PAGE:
Al Jolson- Misunderstood Hero or Villain?
Ask most movie fans, “What was the first ‘talkie’?” The most frequent reply tends to be “The Jazz Singer” starring Al Jolson.
This is a “sort of” correct answer, but not really. The earliest “sound” movies were made by synchronizing motion pictures to phonograph records. In 1926, (a year before “The Jazz Singer”) Warner Brothers re-released the previously silent film “Don Juan” with a soundtrack recording done by the New York Philharmonic Orchestra.
Warner Brothers also released the first actual all-talking, feature-length motion picture in 1928. It was called “Lights of New York.” The following year, Twentieth Century Fox released “In Old Arizona,” the first all-talkie feature with sound directly recorded on the film.
“The Jazz Singer” was actually a silent movie with poorly synchronized musical numbers and a few sentences of spoken words. One of the main reasons “The Jazz Singer” is such a legendary film is because of its star- the immortal Al Jolson.
Jolson was, by all accounts, the “Elvis Presley” of his time. At the time “The Jazz Singer” was released, Jolson was one of the biggest stars in show business. (As a sidebar, Jolson did make several films after “The Jazz Singer,” but none came close to it in popularity or historical significance.)
Many current movie fans are familiar, at least somewhat, with Jolson and his show biz legacy, but he has few current-day fans. This is partly because Jolson’s schtick was the “blackface” act, which is, to contemporary movie fans, beyond disgusting.
“Blackface,” which is captured for posterity in many films of the first half of the twentieth century, is a sad reminder to most people of the ridicule and mistreatment of African-Americans. Such a thing would be unimaginable today.
Jolson didn’t always use “blackface” in his act, but because most people of today know him only by “The Jazz Singer,” his reputation is often as a symbol of a very backward time. Also, Jolson’s singing style, unlike Elvis’ or Frank Sinatra’s or Dean Martin’s, does not hold up well. His songs seem rather hokey and schmaltzy. His singing style is clipped and choppy, not melodic. His dance moves look rather silly and dated.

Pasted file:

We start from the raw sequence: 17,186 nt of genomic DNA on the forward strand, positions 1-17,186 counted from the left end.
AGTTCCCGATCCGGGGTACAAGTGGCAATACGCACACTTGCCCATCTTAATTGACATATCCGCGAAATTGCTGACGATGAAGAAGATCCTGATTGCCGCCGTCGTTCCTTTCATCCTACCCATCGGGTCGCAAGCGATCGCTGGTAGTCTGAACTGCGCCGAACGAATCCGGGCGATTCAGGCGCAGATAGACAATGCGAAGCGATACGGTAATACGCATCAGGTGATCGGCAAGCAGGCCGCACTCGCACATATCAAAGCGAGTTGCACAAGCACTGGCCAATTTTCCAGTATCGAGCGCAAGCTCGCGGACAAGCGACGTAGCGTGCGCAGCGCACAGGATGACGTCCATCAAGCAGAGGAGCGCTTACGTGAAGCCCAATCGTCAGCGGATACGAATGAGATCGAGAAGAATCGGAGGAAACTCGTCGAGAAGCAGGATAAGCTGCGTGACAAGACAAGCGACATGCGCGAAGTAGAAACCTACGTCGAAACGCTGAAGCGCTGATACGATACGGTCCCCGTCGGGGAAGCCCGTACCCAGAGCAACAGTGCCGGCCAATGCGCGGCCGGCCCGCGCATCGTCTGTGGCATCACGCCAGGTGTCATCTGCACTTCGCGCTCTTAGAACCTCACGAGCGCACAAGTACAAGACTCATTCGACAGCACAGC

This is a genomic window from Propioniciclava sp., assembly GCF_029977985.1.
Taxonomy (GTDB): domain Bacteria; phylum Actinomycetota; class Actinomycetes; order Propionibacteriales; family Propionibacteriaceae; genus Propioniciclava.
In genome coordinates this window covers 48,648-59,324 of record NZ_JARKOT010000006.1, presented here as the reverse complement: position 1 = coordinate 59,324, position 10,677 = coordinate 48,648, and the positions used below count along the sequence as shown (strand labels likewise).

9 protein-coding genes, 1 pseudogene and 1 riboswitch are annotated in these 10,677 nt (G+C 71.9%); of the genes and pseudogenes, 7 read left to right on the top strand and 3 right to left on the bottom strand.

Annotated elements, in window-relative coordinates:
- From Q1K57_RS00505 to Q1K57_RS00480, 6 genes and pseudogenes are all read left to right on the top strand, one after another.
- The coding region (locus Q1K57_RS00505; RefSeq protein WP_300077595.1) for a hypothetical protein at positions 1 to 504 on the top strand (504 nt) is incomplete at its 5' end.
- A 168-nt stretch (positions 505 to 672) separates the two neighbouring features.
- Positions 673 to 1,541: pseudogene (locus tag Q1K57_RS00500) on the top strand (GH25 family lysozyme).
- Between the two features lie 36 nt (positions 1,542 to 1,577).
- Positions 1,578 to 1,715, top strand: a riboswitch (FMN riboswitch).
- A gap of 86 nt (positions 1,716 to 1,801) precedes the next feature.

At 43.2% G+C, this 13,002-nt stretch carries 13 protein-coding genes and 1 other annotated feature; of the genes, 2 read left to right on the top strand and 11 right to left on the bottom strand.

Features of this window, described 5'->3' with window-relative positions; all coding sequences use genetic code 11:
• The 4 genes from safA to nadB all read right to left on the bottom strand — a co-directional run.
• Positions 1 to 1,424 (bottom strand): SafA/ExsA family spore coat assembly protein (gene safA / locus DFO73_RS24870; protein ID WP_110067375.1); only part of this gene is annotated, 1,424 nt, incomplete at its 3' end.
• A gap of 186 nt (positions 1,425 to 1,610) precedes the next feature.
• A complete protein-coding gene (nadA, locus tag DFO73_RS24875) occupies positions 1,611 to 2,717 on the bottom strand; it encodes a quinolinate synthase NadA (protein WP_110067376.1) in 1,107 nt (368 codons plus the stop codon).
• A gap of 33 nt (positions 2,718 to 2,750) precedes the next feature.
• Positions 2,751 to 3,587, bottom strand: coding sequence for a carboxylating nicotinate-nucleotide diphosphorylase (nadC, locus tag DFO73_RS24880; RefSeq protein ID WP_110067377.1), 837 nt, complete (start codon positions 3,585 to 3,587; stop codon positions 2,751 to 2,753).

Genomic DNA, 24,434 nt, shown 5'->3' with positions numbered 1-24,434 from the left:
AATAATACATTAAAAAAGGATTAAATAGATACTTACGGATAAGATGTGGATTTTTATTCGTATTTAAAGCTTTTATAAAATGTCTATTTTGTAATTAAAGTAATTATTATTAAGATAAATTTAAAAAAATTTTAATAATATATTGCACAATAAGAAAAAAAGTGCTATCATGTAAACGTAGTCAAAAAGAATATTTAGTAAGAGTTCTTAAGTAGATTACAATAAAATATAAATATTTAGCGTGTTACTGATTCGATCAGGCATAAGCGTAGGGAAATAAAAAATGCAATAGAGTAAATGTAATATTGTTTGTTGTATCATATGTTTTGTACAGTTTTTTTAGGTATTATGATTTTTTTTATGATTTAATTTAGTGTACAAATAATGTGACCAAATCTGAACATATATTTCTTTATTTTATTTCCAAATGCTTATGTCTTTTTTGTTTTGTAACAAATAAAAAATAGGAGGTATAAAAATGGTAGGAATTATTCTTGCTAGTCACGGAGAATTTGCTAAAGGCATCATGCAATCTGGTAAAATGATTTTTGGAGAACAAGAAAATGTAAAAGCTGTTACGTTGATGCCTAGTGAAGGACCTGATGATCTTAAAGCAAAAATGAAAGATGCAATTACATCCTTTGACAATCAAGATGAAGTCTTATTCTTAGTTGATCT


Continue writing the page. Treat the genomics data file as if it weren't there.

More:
Supposedly, Jolson was not a nice man in real life either. Most of his fellow performers say he was deeply insecure. According to his contemporary, Groucho Marx, Jolson was so insecure he would leave the water faucet running in his dressing room during his live appearances, so he couldn’t hear the applause for the previous acts.
During his Broadway appearances, Jolson would often stop the show in the middle and say to the audience, “Hey folks, do you wanna hear the rest of the show or do you want to hear Jolie sing?”
The crowd would, inevitably, applaud and cheer for the show to stop. At this point, “Jolie” (Jolson’s nickname) would sing some songs to the wildly appreciative crowd. One wonders how the rest of the cast of these shows reacted to this. What an ego- to pull off a stunt like that- and routinely yet!
Jolson really wasn’t such a great guy- or was he?
No one is all-bad (or all-good). In fact, Jolson was, ironically given the perception today, an early crusader for the rights of African-Americans in show business. For instance, he was instrumental in helping to promote black playwright Garland Anderson’s work, which resulted in the first Broadway production with an all-black cast. He also attempted to have an all-black dance team featured in a Broadway show at a time when black people were banned from Broadway productions.
As black dancer Jeni LeGon said, “In those times, it was a ‘black-and-white world.’ You didn’t associate too much socially with any of the stars. You saw them at the studio, you know, nice—but they didn’t invite. The only ones that ever invited us home for a visit was Al Jolson and Ruby Keeler.”